One insect, 300 target plants. That’s the reality when dealing with Japanese beetles (JP), especially in boom years, like the one predicted in 2017.
This half-inch beetle with a voracious appetite prefers rose plants and linden trees but has been observed defoliating over 300 different types of plant and tree species. It’s not just the actual adult beetle which hurts. JP destroys gardens and lawns throughout its lifecycle. While in its larval stage, more commonly known as grubs, they feast on lawn roots, creating brown and yellow patches of grass which at their worst can be lifted up like pieces of carpeting.
Warming Front Range soils are waking up insects of all sorts – but none is freaking out gardeners more than JP. This year is predicted to be an up year in the cycle, due to the especially wet year we’ve experienced -which creates a more ideal breeding ground for the JP to lay eggs. Short of a long dry end to the growing season, which would destroy the drought-phobic JP in large numbers, get ready for lots of stripped leaves this year and next year.
It’s not just the actual adult beetle which hurts. JP destroys gardens and lawns throughout its lifecycle. While in its larval stage, more commonly known as grubs, they feast on lawn roots, creating brown and yellow patches of grass which at their worst can be lifted up like pieces of carpeting.
Basic Japanese beetle facts:
Japanese beetles are an invasive species that are now deeply embedded in the ecology of Colorado. Interestingly, the beetles are not considered a pest in their place of origin, Japan. The beetles were accidentally released in New Jersey in 1916. They were first found in Colorado about 60 years ago [see Japanese beetles in Highlands Ranch ].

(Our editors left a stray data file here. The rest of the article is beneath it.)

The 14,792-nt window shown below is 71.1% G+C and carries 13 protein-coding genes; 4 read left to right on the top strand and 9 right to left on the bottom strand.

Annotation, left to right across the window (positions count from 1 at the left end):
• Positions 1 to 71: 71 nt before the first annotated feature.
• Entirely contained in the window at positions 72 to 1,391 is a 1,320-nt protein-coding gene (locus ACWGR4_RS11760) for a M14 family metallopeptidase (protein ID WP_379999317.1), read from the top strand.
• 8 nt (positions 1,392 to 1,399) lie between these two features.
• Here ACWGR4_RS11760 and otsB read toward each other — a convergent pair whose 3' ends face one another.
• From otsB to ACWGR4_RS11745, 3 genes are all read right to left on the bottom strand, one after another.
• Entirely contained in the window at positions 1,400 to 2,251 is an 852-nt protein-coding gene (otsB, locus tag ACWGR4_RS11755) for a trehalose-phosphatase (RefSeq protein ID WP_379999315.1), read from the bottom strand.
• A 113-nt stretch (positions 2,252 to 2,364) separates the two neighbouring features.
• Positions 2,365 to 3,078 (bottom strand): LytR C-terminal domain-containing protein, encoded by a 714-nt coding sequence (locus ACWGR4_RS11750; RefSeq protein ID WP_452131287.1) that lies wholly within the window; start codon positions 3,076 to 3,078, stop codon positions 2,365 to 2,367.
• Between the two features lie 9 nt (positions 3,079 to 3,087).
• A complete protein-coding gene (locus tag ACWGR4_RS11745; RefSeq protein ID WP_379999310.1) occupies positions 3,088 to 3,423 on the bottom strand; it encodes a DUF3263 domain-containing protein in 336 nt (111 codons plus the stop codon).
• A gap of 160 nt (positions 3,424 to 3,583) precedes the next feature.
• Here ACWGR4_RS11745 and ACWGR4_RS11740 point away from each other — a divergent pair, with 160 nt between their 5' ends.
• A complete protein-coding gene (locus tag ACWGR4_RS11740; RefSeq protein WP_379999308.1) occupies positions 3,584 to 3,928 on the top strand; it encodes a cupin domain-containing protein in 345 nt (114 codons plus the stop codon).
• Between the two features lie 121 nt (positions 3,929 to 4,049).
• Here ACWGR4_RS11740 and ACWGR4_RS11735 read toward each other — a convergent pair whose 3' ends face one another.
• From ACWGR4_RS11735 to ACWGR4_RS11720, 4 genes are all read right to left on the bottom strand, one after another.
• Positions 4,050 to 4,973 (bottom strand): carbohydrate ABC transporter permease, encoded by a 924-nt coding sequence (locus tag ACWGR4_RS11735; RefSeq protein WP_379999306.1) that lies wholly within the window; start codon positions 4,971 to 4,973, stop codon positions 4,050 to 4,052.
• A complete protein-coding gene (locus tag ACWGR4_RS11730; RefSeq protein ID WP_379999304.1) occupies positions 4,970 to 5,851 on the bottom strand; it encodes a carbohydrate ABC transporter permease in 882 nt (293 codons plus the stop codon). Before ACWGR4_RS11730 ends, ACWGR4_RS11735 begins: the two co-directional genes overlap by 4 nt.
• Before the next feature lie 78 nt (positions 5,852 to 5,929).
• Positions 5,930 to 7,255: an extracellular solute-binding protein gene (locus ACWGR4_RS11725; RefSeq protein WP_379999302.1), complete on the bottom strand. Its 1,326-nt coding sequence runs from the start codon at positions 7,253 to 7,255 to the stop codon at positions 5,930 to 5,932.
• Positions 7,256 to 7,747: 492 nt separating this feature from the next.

JPs begin as grubs where they chew and damage the root structure of lawns. Besides lawn roots, they also are recorded feeding on the roots of beans, strawberries, and tomatoes. The females begin to emerge in June and July and are observed feeding on vines, linden trees, roses, and over 300 other ornamental plants. Adults live for about two months.
The reason Japanese beetles are such prolific breeders is that they naturally attract more beetles to a given plant as they chew the leaf structure and give off a natural pheromone that invites other adults into the fray.
Wetter years may promote the adult emergence weeks earlier than normal, and all the late-spring snow we’ve had in Denver seems to be doing just that. If you’re observing more than a few beetles on your trees and shrubs, it’s important to act as soon as possible.
We offer professional treatment if home remedies stop working – and when JP beetles swarm, they can overwhelm even the most dedicated gardeners.
The best time to attack JP is during their egg stage and hatch in later summer and early fall. Applying a granular insecticide with a spreader to the lawn at this time offers the strongest chance of control. Control will be improved by a moderate to light watering by hose or normal sprinkler system schedule. However, significant rainfall after the application may be counterproductive and require a second round.